Does showering after sunbathing wash off the Vitamin D? Sarah, Oklahoma
Yes, but how much of the skin’s total production? Agnes Helmer and Cornelius Jensen published a remarkable human/animal study in 1937, showing that significant amounts of Vitamin D are made on the surface of human skin. Reverend Jensen, the senior author, was a professor of biophysics as St. Thomas Aquinas, the precursor of the University of Dayton. The authors collected surface oils from young men before showering, irradiated the oils, and showed those oils contained large amounts of Vitamin D, enough to cure rickets in animals. Then, they tested a very practical question; can those oils be removed by washing? Indeed they found washing, even with plain water, removed much of the Vitamin D from the surface of human skin. Helmer AC, Jensen CH. Vitamin D precursors removed from the skin by washing. Studies Inst. Divi Thomae, 1937, 1:207–216.
Holick, et al’s, landmark 1980 study showing most human Vitamin D production occurs in the deep epidermis was incomplete. It was based on surgically obtained (and assumedly surgically prepped) skin samples that had any remaining surface oils removed by washing with hot water. Indeed, to accurately address the question of where Vitamin D is made, one would need to obtain unwashed human skin, difficult to do even from cadavers.8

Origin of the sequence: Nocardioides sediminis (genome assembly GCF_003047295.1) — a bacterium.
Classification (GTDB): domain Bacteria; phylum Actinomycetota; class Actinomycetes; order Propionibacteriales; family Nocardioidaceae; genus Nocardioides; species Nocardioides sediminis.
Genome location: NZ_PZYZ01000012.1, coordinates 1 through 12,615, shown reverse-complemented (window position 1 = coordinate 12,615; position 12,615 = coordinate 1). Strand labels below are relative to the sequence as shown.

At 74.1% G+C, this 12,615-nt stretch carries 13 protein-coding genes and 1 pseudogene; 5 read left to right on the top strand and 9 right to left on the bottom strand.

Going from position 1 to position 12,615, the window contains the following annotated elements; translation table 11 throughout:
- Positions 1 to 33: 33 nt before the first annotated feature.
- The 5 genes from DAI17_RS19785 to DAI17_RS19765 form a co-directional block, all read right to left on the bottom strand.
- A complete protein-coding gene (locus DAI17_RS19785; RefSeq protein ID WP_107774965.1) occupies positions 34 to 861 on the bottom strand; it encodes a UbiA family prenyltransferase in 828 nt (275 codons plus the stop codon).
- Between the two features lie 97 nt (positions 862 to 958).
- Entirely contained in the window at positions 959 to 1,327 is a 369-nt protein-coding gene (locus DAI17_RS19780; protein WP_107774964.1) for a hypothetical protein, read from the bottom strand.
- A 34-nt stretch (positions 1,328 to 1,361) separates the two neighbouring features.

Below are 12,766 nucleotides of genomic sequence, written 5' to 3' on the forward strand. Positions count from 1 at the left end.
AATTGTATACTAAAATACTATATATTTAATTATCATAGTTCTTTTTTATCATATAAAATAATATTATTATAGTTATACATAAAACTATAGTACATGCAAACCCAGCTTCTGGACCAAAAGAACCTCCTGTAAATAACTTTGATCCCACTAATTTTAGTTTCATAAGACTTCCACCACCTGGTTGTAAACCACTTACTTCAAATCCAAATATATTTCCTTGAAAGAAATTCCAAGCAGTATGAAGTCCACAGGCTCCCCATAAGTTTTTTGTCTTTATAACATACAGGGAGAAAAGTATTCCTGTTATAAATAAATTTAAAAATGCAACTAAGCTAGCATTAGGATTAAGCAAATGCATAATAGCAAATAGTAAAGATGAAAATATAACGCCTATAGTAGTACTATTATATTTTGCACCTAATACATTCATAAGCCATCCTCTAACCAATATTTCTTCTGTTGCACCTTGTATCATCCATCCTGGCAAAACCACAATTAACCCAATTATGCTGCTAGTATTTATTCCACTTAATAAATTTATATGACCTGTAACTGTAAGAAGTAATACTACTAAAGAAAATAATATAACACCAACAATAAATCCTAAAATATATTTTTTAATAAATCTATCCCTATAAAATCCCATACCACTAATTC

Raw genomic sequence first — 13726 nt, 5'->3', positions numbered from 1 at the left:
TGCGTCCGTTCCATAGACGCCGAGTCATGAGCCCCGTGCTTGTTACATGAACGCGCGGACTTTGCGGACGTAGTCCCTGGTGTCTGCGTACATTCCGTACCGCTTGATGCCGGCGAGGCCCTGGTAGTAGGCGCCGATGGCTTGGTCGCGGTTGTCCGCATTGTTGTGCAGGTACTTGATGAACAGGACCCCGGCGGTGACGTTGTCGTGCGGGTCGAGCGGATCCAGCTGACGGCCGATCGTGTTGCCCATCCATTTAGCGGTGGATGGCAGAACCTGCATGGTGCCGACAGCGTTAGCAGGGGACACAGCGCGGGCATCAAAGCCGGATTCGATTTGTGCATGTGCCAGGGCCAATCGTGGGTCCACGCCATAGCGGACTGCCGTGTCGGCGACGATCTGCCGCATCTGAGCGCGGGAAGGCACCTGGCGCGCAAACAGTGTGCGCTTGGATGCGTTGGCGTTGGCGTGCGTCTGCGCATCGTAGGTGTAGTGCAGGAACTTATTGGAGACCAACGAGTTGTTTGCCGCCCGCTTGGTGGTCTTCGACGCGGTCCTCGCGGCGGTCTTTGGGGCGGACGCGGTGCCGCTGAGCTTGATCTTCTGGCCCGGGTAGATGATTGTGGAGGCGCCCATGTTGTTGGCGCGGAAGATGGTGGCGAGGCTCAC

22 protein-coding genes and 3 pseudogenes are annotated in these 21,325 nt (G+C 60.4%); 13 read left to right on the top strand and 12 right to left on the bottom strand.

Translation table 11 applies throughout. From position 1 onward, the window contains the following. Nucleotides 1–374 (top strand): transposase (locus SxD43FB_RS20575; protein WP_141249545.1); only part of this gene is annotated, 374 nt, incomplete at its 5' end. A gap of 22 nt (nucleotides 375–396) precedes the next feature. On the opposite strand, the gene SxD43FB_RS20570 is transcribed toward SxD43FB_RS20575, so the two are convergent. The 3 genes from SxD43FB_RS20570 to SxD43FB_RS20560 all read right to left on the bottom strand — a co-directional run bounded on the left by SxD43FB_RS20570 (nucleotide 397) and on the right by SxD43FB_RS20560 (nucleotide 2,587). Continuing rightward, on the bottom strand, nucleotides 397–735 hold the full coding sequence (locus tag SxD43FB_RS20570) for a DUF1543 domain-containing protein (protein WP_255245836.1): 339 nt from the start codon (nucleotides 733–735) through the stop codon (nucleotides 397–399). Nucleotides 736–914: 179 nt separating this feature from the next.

It appears to me that the percentage of Vitamin D made on the surface of the human skin, compared to that made inside the skin, is unknown at this time and in need of additional and careful research. Furthermore, if the percentage made on the surface is significant, studies of cutaneous Vitamin D production in modern humans—unless from skin that went unwashed for several weeks—will not give accurate estimates of Vitamin D production in early man. Thus, these studies cannot give an accurate estimate of the “natural” 25(OH)D levels present when the human genome evolved in Northeast Africa.